Bankrupt Voyager gets slapped with a cease-and-desist order from the Fed and the FDIC after it’s way too late.
By Wolf Richter for WOLF STREET.
This evening, the Federal Reserve Board and the FDIC, as banking regulators, sent out a joint press release, advising the world that they sent a joint letter to Voyager Digital today, in which they demand that Voyager “cease and desist from making false and misleading statements regarding its FDIC deposit insurance status.”
Voyager Digital is or was a crypto platform, crypto lender, and crypto broker that lured customers into depositing their crypto and fiat there, and then on July 1 suspended all withdrawals and trading, and then on July 6 filed for bankruptcy, and whoever had any money, fiat, or crypto, or whatever on the platform, is now an unsecured creditor in a bankruptcy case, and they have no idea if they will ever get any of their money, fiat, or crypto back.
Voyager is part of the now collapsing Decentralized Finance (DeFi) creature that was supposed to supersede FDIC-member banks.
The Federal Reserve and the FDIC today said that these false and misleading representations about FDIC insurance by Voyager “likely misled and were relied upon by customers who placed their funds with Voyager.”
“Voyager and certain officers and employees” made representations on its website, mobile app, and social media, “stating or suggesting that”:
- Voyager itself is FDIC-insured;
- Customers who deposited their money or crypto or whatever at Voyager would receive FDIC insurance coverage for all their funds.
- The FDIC would insure customers against the failure of Voyager itself.
The folks that believed those representations of FDIC insurance and were induced by them to send their cryptos and fiat or whatever to Voyager were the same folks who believed and were induced by Voyager’s promise that it would pay interest rates of up to 12% on its yield products. The whole DeFi segment relied on believe. You had to believe in it.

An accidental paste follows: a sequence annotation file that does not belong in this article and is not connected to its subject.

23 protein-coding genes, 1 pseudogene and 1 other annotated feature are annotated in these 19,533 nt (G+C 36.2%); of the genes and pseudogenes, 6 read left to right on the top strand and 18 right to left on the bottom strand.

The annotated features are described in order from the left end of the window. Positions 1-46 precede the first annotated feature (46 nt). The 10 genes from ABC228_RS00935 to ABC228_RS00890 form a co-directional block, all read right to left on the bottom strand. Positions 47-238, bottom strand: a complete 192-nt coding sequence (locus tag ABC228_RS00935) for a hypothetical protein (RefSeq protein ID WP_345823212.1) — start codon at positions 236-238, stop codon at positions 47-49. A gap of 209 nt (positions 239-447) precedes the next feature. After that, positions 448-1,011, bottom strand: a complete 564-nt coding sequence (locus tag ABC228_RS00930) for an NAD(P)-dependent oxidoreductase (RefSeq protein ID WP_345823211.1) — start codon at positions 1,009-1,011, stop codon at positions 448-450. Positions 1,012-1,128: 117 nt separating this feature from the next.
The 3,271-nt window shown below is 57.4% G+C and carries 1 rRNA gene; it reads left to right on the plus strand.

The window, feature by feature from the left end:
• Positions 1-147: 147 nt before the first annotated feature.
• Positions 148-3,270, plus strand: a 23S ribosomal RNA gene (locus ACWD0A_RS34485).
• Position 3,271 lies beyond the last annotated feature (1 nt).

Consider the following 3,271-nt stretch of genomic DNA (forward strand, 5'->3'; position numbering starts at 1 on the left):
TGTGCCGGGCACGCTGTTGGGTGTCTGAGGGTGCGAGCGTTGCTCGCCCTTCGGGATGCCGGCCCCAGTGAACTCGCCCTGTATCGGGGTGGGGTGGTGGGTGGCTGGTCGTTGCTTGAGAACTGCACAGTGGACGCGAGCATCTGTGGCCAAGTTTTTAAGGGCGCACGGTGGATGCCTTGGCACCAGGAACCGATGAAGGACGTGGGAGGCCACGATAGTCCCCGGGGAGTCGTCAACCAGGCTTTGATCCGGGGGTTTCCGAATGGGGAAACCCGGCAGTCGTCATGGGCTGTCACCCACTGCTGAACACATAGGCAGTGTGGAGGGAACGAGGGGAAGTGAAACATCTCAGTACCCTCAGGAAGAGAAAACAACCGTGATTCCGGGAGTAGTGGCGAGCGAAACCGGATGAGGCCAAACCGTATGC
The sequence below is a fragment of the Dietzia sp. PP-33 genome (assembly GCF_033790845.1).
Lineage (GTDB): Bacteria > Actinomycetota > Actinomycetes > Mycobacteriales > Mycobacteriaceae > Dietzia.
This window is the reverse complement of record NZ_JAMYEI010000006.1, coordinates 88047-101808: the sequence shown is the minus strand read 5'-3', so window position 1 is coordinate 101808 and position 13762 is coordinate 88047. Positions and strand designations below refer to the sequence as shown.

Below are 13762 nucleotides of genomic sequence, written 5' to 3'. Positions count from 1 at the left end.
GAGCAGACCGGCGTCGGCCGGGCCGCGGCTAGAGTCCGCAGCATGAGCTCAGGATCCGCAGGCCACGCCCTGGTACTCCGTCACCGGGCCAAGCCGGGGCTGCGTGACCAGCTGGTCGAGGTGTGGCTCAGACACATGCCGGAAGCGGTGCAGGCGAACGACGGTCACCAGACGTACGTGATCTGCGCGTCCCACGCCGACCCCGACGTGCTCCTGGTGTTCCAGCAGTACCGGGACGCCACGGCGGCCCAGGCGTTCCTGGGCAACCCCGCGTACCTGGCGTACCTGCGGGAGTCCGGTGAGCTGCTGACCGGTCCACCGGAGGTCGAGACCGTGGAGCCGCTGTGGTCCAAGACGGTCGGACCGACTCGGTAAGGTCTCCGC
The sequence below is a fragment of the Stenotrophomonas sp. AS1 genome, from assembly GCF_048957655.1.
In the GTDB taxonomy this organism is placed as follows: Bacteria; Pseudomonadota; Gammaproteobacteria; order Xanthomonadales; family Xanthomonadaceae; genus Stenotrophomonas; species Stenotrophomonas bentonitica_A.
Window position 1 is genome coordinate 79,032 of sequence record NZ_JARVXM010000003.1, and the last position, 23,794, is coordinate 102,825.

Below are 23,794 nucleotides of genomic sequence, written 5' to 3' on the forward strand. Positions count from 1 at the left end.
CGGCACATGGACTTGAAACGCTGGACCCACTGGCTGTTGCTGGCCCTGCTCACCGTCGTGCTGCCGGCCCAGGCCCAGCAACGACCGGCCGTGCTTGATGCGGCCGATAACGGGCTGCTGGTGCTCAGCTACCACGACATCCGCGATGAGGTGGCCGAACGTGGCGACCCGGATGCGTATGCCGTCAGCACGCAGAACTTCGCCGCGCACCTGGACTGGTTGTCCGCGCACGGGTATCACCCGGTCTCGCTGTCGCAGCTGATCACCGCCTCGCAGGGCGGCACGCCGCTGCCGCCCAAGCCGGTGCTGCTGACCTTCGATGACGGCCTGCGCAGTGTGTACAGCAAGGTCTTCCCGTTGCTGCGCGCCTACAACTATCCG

The regulators pointed out:
“Voyager maintains a deposit account for the benefit of its customers at Metropolitan Commercial Bank, which is supervised by the Board.
“Voyager is not itself insured by the FDIC, though, and so customers who invested through its cryptocurrency platform would not receive insurance coverage in the event of Voyager’s failure.”
OK, no FDIC insurance at Voyager, regardless of what Voyager might have said about that. We get that.
And now the big iron-fisted brutal regulatory crackdown, after – I mean like weeks after – everyone got cleaned out and it’s way too late for anything:
“We hereby demand that Voyager cease and desist, and take immediate corrective action to address these false and misleading statements,” the regulators said.
Step one: “Voyager shall immediately remove” any of the offending statements, representations, or references from “Voyager’s websites (including any pop-up, hyperlink, or chat-bot disclosures), Twitter and other social media accounts (including corporate and Voyager senior management’s personal accounts), mobile app, online outlets, and all forms (electronic and hard copy) of marketing, advertising, or consumer-facing materials and communications.”
And step two: “Within two (2) business days from the receipt of this letter, Voyager shall provide written confirmation to the FDIC and Board of Governors that it has fully complied with the requests set forth above.”
And that’s it.
The thing is that regulators don’t step in when the creature is booming and when folks are eagerly depositing their money or cryptos there, thinking they’ll make a risk-free 12% a year, or whatever, plus quadruple their money on their cryptos over the same period, while imagining that the federal government via the FDIC will insure their fiat and cryptos on deposit at the platform.
No, these regulators wait until after the creature collapsed, and then in due time, when the customers are already on the hook and cannot get their funds out, they’ll crack down with a cease-and-desist order, when in fact the company has already ceased to operate, and it’s a bankruptcy judge that decides what, if anything, the company is going to do next.
It would be a total hoot if regulators actually stepped in to protect people from these kinds of outfits and from their founders and executives and all the enablers that made DeFi possible. But that’s not going to happen. Folks are going to have to learn the hard way. And after they’ve learned the hard way and got cleaned out, the regulators come in with a cease-and-desist orders, and then brag about it to let everyone know how tough they are.
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